There is one hitch however. Following the ELF specifications, p_vaddr and p_offset in the Phdr must be congruent together, to modulo the page size.

key:	~= is denoting congruency.

	p_vaddr (mod PAGE_SIZE) ~= p_offset (mod PAGE_SIZE)

This means, that any insertion of data at the end of the text segment on the file must be congruent modulo the page size. This does not mean, the text segment must be increased by such a number, only that the physical file be increased so.

This also has an interesting side effect in that often a complete page must be used as padding because the required vaddr isn't available. The following may thus happen.

	[...]	A complete page
	T	Text
	D	Data
	P	Padding

Page Nr
#1	[TTTTTTTTTTTTPPPP]		<- Text segment
#3	[PPPPDDDDDDDDPPPP]		<- Data segment

This can be taken advantage off in that it gives the parasite code more space, such a spare page cannot be guaranteed.

To take into account of the congruency of p_vaddr and p_offset, our algorithm is modified to appear as this.

Now that the process image loads the new code into being, to run the new code before the host code is a simple matter of patching the ELF entry point and the virus jump to host code point.

The new entry point is determined by the text segment v_addr + p_filesz (original) since all that is being done, is the new code is directly prepending the original host segment. For complete infection code then.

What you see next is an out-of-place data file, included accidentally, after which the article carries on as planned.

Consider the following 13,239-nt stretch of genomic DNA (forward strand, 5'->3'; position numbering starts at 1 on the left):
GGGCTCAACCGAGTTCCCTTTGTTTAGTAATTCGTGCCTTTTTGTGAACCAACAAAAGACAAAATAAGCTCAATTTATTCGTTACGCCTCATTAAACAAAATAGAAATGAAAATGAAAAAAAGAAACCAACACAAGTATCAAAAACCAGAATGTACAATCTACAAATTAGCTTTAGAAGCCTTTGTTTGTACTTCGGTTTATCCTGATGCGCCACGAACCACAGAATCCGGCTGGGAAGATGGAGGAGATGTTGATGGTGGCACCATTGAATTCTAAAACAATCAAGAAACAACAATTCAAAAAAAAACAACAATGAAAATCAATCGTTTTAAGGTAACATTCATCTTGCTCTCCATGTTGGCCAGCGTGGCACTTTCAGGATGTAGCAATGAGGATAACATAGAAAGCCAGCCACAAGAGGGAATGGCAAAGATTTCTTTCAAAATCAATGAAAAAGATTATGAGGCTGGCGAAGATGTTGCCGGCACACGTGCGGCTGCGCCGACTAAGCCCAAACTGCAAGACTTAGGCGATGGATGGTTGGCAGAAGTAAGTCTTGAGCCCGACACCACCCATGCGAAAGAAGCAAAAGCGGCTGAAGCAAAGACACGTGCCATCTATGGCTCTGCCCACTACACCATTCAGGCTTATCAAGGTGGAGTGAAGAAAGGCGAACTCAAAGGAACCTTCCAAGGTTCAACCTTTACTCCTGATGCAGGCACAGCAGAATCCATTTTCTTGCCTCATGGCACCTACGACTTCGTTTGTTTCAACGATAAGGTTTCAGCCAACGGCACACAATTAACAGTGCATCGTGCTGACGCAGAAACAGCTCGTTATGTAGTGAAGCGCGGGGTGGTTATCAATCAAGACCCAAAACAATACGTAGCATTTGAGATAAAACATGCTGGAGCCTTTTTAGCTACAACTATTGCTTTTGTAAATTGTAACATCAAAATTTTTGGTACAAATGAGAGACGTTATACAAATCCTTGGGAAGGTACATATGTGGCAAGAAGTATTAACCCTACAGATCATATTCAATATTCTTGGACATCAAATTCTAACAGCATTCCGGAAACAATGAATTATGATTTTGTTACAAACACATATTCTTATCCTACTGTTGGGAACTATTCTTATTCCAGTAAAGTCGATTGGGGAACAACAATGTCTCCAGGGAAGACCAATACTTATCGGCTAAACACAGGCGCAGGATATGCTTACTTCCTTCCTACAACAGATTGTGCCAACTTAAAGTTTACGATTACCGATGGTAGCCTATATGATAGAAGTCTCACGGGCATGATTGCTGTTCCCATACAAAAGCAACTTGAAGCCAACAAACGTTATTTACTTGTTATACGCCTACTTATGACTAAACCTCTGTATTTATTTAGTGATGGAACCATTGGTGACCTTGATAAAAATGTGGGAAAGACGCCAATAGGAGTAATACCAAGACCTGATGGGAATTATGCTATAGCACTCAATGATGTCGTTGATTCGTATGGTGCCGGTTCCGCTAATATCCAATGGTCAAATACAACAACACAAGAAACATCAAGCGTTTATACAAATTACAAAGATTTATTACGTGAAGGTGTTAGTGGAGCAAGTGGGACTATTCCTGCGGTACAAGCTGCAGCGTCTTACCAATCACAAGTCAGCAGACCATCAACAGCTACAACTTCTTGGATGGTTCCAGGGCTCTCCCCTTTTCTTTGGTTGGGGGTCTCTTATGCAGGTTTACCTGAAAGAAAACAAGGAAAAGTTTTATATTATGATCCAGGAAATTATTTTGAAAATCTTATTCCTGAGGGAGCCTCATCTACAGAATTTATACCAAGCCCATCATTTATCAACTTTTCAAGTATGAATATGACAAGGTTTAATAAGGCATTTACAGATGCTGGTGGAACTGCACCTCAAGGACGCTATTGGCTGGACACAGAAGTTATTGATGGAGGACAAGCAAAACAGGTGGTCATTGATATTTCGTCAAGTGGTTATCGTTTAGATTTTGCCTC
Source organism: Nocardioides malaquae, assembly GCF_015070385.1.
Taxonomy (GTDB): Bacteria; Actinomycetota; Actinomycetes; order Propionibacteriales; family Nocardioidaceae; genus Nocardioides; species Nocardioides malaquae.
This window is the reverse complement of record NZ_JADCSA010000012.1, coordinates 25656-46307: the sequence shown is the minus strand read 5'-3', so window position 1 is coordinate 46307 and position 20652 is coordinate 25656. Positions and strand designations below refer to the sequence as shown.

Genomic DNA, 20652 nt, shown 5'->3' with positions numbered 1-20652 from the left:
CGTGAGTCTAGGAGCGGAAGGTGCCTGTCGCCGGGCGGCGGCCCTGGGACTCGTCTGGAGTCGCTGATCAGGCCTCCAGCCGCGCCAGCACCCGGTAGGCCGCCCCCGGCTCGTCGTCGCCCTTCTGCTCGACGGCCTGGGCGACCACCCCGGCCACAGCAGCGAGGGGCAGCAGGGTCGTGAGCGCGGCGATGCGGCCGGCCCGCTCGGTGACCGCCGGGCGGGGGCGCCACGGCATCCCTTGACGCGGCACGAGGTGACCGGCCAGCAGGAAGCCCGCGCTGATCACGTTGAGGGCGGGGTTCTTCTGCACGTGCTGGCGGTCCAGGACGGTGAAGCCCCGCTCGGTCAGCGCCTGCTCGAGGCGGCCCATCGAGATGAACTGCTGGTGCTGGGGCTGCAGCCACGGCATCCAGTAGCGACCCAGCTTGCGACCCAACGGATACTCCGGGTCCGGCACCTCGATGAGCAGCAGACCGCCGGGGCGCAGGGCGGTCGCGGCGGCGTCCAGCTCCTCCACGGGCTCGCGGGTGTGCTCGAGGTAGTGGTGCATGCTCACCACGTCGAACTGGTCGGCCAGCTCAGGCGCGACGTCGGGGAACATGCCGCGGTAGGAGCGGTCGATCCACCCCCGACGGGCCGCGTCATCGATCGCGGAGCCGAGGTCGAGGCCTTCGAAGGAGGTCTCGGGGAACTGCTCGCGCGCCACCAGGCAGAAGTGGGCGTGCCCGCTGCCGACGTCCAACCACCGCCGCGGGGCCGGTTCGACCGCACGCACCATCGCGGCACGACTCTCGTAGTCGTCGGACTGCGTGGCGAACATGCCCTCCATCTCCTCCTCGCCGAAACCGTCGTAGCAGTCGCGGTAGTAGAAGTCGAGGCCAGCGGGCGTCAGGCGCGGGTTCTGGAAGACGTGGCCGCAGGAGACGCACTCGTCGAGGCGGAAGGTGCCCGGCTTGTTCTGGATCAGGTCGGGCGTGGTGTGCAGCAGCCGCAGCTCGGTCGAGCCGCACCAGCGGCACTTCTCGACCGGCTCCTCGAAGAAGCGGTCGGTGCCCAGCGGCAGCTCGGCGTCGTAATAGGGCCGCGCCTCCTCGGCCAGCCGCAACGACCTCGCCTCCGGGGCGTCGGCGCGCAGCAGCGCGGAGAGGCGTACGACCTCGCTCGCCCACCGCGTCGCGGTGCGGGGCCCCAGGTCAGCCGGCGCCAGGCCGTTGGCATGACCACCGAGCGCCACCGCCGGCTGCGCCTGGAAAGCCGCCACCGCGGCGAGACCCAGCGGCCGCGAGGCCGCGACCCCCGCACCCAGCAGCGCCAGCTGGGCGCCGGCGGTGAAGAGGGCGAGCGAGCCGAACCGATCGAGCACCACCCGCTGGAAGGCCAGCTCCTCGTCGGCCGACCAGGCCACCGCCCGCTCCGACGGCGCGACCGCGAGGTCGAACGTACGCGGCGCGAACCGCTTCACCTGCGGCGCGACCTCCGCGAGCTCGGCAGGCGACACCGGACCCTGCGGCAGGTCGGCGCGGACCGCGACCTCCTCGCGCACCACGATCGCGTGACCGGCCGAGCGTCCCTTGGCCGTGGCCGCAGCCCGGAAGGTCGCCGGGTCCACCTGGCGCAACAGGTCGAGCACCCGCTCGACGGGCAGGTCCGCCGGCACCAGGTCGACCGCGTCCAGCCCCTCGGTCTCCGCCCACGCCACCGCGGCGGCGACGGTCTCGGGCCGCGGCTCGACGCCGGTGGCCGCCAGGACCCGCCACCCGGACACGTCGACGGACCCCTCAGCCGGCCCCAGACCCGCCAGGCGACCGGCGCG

This, while perfectly functional, can arouse suspicion because the the new code at the end of the text segment isn't accounted for by any sections. Its an easy matter to associate the entry point with a section however by extending its size, but the last section in the text segment is going to look suspicious. Associating the new code to a section must be done however as programs such as 'strip' use the section header tables and not the program headers. The final algorithm is using this information is.

infect-elf-p is the supplied program (complete with source) that implements the elf infection using text segment padding as described.

Infecting infections

In the parasite described, infecting infections isn't a problem at all. By skipping executables that don't have enough padding for the parasite, this is solved implicitly. Multiple parasites may exist in the host, but their is a limit of how many depending on the size of the parasite code.

The data segment virus (data infection)

The new method of ELF infection as briefly described in the last section means that the data segment is extended and the parasite is located in the new extended space. In x86 architecture, at least, code that is in the data segment may be executed.